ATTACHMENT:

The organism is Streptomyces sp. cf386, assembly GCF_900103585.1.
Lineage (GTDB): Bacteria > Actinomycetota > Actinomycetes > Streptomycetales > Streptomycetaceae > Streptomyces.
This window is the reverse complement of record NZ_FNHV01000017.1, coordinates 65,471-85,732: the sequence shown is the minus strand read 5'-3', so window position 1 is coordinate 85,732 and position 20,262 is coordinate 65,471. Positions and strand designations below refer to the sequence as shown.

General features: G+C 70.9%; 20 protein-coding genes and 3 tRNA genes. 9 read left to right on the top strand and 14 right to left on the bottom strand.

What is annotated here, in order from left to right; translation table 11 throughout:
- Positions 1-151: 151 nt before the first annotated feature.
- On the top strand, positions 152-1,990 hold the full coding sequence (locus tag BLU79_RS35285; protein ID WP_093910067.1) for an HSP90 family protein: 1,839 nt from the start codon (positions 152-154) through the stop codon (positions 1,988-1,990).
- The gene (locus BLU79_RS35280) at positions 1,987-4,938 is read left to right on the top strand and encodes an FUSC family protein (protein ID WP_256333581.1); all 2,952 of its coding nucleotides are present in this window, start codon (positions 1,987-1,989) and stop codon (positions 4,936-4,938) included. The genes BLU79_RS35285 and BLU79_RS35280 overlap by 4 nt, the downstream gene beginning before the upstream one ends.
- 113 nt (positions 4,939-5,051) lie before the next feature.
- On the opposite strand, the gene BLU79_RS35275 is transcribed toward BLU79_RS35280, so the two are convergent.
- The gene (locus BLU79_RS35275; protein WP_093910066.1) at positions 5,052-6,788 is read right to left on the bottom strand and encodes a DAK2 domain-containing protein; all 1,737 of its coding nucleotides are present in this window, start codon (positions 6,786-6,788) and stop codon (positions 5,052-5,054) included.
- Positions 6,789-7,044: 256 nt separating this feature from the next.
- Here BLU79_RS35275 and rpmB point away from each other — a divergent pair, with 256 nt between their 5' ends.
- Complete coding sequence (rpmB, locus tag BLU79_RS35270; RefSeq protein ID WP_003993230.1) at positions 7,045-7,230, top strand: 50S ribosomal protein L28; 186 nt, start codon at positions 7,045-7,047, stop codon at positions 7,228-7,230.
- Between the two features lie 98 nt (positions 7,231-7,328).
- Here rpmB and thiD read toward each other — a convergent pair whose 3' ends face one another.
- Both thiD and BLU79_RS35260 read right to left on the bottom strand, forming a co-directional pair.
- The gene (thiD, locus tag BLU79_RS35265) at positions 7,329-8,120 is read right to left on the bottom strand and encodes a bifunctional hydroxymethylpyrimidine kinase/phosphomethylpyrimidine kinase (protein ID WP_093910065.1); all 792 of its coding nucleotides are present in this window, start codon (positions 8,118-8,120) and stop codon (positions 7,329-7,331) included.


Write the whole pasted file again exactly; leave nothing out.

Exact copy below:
The organism is Streptomyces sp. cf386, assembly GCF_900103585.1.
Lineage (GTDB): Bacteria > Actinomycetota > Actinomycetes > Streptomycetales > Streptomycetaceae > Streptomyces.
This window is the reverse complement of record NZ_FNHV01000017.1, coordinates 65,471-85,732: the sequence shown is the minus strand read 5'-3', so window position 1 is coordinate 85,732 and position 20,262 is coordinate 65,471. Positions and strand designations below refer to the sequence as shown.

General features: G+C 70.9%; 20 protein-coding genes and 3 tRNA genes. 9 read left to right on the top strand and 14 right to left on the bottom strand.

What is annotated here, in order from left to right; translation table 11 throughout:
- Positions 1-151: 151 nt before the first annotated feature.
- On the top strand, positions 152-1,990 hold the full coding sequence (locus tag BLU79_RS35285; protein ID WP_093910067.1) for an HSP90 family protein: 1,839 nt from the start codon (positions 152-154) through the stop codon (positions 1,988-1,990).
- The gene (locus BLU79_RS35280) at positions 1,987-4,938 is read left to right on the top strand and encodes an FUSC family protein (protein ID WP_256333581.1); all 2,952 of its coding nucleotides are present in this window, start codon (positions 1,987-1,989) and stop codon (positions 4,936-4,938) included. The genes BLU79_RS35285 and BLU79_RS35280 overlap by 4 nt, the downstream gene beginning before the upstream one ends.
- 113 nt (positions 4,939-5,051) lie before the next feature.
- On the opposite strand, the gene BLU79_RS35275 is transcribed toward BLU79_RS35280, so the two are convergent.
- The gene (locus BLU79_RS35275; protein WP_093910066.1) at positions 5,052-6,788 is read right to left on the bottom strand and encodes a DAK2 domain-containing protein; all 1,737 of its coding nucleotides are present in this window, start codon (positions 6,786-6,788) and stop codon (positions 5,052-5,054) included.
- Positions 6,789-7,044: 256 nt separating this feature from the next.
- Here BLU79_RS35275 and rpmB point away from each other — a divergent pair, with 256 nt between their 5' ends.
- Complete coding sequence (rpmB, locus tag BLU79_RS35270; RefSeq protein ID WP_003993230.1) at positions 7,045-7,230, top strand: 50S ribosomal protein L28; 186 nt, start codon at positions 7,045-7,047, stop codon at positions 7,228-7,230.
- Between the two features lie 98 nt (positions 7,231-7,328).
- Here rpmB and thiD read toward each other — a convergent pair whose 3' ends face one another.
- Both thiD and BLU79_RS35260 read right to left on the bottom strand, forming a co-directional pair.
- The gene (thiD, locus tag BLU79_RS35265) at positions 7,329-8,120 is read right to left on the bottom strand and encodes a bifunctional hydroxymethylpyrimidine kinase/phosphomethylpyrimidine kinase (protein ID WP_093910065.1); all 792 of its coding nucleotides are present in this window, start codon (positions 8,118-8,120) and stop codon (positions 7,329-7,331) included.